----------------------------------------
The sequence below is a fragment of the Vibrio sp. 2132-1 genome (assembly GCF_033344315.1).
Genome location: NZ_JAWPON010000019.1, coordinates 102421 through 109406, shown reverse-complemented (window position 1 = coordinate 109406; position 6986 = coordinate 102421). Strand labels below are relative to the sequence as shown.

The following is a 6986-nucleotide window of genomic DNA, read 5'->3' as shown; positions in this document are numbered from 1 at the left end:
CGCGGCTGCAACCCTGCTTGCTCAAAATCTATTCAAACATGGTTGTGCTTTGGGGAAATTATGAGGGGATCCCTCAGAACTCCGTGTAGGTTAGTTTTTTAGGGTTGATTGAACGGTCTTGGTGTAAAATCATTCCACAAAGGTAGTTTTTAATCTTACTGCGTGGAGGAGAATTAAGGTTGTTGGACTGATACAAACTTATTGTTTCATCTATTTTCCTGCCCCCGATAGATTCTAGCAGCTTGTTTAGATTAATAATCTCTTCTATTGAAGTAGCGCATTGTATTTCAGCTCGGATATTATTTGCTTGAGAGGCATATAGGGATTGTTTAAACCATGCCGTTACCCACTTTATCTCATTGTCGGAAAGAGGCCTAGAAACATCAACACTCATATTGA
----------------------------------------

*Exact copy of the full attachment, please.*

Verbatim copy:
The sequence below is a fragment of the Vibrio sp. 2132-1 genome (assembly GCF_033344315.1).
Genome location: NZ_JAWPON010000019.1, coordinates 102421 through 109406, shown reverse-complemented (window position 1 = coordinate 109406; position 6986 = coordinate 102421). Strand labels below are relative to the sequence as shown.

The following is a 6986-nucleotide window of genomic DNA, read 5'->3' as shown; positions in this document are numbered from 1 at the left end:
CGCGGCTGCAACCCTGCTTGCTCAAAATCTATTCAAACATGGTTGTGCTTTGGGGAAATTATGAGGGGATCCCTCAGAACTCCGTGTAGGTTAGTTTTTTAGGGTTGATTGAACGGTCTTGGTGTAAAATCATTCCACAAAGGTAGTTTTTAATCTTACTGCGTGGAGGAGAATTAAGGTTGTTGGACTGATACAAACTTATTGTTTCATCTATTTTCCTGCCCCCGATAGATTCTAGCAGCTTGTTTAGATTAATAATCTCTTCTATTGAAGTAGCGCATTGTATTTCAGCTCGGATATTATTTGCTTGAGAGGCATATAGGGATTGTTTAAACCATGCCGTTACCCACTTTATCTCATTGTCGGAAAGAGGCCTAGAAACATCAACACTCATATTGA